Lawyers have a role to play in this discussion. While there are many scummy lawyers and a million more lawyer jokes then journalist jokes, they have a governing structure in place. The Bar Associations' license lawyers and enforce rules. So, in theory, a lawyer who is abusing his authority can be brought up on maleficence charges and have their ability to practice law stripped. This means that if a lawyer breaks the law they lose the ability to practice law. Why can't we do the same for journalism?

    The Society of Professional Journalists must start licensing journalists or the government will start doing it for them. We need to start taking this practice seriously and separate the real journalists from the fakes. The decisions made by journalists have consequences for ruining people's lives or for causing grief, suicide or even murder. The genocide in Rhwanda were carried out using the radio commentators to urge citizens to kill Tutsis. If journalists want to be taken seriously they must figure out how to separate the real from the O'Reilly types. They must set up a structure to license journalists with an enforcement mechanism to strip bad journalists from practicing their craft. Then the disgraced could go about their business as outsiders commenting on the news but not pretending to be journalists.


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    Thursday, February 08, 2007

    Interaction with the Media

    Difficult Time for Homeless People

    Yes, these have been some hard times for homeless people. The media wants to know why would anyone be outside in this horrible weather? Now, I am sure that the young woman and men who come to ask questions are fine upstanding citizens who care about the world, but they don't make them like they used to. Reporters of the past knew everything about everything. If they did not understand why homeless people slept outside, they became homeless for a period of time to find out. If they wanted to know about low income workers they went to work at a temporary labor company. If they needed to know about the health care crisis in America, they hung out on the front lines in the emergency room. There were no embedded journalists or journalists camped in the relatively calm green zone. Journalists were on the front lines. It seems that those days are gone, and so now the height of investigative journalism is watching perverts in the library.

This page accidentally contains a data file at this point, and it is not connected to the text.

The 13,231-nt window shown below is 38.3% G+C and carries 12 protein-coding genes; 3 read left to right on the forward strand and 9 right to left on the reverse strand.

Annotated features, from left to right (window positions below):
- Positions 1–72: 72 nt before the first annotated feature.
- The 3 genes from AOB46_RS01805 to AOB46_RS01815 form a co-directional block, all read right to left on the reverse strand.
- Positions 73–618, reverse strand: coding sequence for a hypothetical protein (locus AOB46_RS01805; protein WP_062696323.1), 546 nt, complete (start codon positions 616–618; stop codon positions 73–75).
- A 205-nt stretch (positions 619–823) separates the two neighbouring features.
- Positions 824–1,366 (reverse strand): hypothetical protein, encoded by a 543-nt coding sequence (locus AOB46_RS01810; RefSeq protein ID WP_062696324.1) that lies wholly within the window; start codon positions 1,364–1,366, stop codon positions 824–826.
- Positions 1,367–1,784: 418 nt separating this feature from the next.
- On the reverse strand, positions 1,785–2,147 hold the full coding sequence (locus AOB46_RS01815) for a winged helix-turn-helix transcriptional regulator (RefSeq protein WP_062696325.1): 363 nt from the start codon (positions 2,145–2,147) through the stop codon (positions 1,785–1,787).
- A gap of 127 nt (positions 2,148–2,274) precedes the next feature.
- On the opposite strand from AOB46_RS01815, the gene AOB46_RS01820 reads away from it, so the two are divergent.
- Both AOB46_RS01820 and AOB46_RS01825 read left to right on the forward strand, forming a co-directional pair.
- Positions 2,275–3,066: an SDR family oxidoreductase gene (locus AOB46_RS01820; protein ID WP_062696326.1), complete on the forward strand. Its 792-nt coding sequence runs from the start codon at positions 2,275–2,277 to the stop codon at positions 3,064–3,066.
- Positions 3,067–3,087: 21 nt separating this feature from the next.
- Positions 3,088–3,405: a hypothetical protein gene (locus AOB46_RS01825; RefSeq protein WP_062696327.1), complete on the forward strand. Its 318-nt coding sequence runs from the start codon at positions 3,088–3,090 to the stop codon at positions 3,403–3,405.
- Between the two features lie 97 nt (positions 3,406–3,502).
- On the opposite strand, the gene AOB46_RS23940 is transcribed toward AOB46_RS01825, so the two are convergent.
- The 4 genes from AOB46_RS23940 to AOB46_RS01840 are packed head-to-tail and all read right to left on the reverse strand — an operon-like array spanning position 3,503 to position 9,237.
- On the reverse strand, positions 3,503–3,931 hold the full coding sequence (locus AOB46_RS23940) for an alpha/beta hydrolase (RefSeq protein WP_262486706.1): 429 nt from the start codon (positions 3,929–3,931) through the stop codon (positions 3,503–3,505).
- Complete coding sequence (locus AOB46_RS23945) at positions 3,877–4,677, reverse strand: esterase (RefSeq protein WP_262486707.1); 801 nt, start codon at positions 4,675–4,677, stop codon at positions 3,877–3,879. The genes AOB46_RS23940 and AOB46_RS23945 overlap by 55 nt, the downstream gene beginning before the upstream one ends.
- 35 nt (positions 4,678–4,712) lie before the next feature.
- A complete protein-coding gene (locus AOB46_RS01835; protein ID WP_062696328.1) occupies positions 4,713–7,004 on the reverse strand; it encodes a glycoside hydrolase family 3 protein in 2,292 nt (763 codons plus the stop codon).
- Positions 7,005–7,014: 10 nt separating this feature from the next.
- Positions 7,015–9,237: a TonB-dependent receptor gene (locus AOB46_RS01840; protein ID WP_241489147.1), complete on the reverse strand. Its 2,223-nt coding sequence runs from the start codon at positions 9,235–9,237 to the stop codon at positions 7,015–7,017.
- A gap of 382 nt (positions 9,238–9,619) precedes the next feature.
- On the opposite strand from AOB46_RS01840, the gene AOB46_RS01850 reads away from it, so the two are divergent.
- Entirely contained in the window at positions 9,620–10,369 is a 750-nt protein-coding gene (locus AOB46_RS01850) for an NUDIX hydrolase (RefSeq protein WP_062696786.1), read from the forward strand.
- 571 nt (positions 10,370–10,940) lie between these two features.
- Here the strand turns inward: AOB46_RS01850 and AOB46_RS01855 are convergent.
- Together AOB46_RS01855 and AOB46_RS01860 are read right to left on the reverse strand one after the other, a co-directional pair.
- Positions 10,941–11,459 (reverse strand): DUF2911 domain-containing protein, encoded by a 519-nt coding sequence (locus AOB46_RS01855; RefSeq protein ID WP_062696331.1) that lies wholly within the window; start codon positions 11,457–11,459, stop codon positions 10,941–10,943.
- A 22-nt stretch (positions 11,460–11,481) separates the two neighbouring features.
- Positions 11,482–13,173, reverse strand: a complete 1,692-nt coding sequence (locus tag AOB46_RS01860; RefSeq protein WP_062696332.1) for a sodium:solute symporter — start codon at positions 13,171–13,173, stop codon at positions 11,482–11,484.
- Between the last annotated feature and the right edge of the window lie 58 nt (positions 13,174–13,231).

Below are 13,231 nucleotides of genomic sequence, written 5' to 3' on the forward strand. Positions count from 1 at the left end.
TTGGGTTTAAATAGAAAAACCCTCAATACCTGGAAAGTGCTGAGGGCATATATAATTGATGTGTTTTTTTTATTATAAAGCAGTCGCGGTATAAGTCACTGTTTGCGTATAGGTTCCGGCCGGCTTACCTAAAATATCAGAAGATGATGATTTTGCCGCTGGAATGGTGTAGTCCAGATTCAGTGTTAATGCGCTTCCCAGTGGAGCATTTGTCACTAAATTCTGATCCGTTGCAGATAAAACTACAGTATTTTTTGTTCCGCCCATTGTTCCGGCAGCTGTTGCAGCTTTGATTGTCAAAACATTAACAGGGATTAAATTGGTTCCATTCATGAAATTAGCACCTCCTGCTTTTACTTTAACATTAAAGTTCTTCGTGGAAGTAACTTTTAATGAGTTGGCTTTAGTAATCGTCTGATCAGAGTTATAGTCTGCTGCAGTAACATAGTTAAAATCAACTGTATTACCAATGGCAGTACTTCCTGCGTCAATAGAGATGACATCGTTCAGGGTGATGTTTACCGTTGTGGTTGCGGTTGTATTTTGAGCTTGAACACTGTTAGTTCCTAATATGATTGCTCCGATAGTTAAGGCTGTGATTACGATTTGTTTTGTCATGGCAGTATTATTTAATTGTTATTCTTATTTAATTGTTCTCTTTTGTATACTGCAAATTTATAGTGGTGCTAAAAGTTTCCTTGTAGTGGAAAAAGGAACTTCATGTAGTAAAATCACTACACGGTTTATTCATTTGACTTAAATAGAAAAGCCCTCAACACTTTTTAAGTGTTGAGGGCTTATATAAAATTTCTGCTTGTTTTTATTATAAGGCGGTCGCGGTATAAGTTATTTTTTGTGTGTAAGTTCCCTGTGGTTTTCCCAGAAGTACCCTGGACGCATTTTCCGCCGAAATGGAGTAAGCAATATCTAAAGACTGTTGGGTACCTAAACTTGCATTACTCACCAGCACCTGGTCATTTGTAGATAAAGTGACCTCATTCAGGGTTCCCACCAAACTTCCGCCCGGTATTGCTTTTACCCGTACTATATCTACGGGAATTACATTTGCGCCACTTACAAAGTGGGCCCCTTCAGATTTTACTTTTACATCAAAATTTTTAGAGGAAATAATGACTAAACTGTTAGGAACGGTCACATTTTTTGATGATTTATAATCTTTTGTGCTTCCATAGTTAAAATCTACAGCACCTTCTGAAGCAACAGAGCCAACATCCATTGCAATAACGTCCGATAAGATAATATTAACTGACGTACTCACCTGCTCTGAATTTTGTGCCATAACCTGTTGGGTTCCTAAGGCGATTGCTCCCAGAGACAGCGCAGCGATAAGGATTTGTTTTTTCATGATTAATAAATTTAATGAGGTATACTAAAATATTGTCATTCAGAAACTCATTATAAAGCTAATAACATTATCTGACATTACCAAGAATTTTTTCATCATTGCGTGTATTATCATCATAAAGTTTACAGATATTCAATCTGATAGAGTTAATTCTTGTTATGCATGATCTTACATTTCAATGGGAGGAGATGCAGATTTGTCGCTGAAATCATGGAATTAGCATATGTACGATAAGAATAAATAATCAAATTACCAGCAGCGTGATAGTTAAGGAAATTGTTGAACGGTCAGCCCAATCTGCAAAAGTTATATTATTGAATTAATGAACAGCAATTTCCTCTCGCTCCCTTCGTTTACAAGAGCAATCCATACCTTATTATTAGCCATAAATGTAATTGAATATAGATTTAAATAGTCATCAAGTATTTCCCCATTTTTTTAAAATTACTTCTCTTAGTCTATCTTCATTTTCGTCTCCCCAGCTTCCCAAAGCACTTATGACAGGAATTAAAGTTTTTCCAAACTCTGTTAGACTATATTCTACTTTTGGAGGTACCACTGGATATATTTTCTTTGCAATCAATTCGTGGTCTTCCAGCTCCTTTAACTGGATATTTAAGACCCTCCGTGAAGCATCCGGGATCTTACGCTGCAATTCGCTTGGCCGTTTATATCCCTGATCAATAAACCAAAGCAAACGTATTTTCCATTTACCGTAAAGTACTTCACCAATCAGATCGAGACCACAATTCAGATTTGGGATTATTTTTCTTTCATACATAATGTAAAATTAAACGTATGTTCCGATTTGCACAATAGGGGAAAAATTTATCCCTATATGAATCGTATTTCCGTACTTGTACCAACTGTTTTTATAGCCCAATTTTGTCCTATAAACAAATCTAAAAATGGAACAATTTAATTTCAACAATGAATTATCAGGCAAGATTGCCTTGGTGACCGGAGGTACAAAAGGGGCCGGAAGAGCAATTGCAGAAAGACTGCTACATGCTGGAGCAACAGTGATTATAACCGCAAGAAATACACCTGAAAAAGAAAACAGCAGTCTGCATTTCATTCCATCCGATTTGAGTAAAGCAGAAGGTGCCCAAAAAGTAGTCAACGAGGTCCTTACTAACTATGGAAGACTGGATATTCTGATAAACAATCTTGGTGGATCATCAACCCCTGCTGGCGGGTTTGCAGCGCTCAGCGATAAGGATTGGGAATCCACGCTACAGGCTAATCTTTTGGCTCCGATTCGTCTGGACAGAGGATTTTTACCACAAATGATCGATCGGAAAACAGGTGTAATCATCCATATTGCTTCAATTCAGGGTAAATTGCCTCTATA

Anyway, the pretty faces that grace our television every night don't really understand the people that they cover. This is fine if they were detached observers, but now they are wearing their ignorance proudly on camera. They wonder out loud about how crazy it is to reject shelter. They criticize the criminals even before conviction. The announcers specialize in empty banter between stories, but do not understand government, power, or how things work in this world. I am not sure that many of the journalists of today are prepared, but certainly television journalists are more prepared for the runway then the broadcasting of the news.


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    Wednesday, February 07, 2007

    Carl Monday, Please Don’t Get Mad at Our Vendors for My Actions

    by Kevin E. Cleary

    I want to apologize to any Homeless Grapevine vendor who gets rejected by Carl Monday. It’s my fault, don’t blame Mr. Monday.

    Two weeks ago, one of our vendors, Arthur Jr., called me during one of his regular shifts selling The Homeless Grapevine at the West Side Market. He breathlessly reported that he had sold this national celebrity and local investigative reporter a copy of our latest issue.

    Arthur Jr. was very excited and talked at length about how nice Mr. Monday was, and how he had seemed receptive to Arthur Jr.’s suggestion that homelessness should get more coverage in the media. The whole time he was talking, alarm bells were ringing in my head. I’ve been looking everywhere for hidden cameras ever since.

    Then, last week, another vendor, Mike, came into the office to get papers. He started telling me about one of his recent shifts at the Market, and was quite upset. The conversation went something like this:

    “You know who’s an a**hole?” asked Mike.
    “The President?” I replied, half-joking.
    “No, Carl Monday! I asked him if he’d like to buy a copy of The Homeless Grapevine, and he yelled, ‘No!’ all angrily and stormed off.”

    I was then compelled to explain to Mike that, to the best of my knowledge, Cleveland’s Investigative Reporter bore no hostility to him in particular. I explained that I had Photoshopped Mr. Monday’s head onto SuperHost’s body to make an amusing picture, and that Mr. Monday had probably seen it in the paper and hadn’t found it that funny.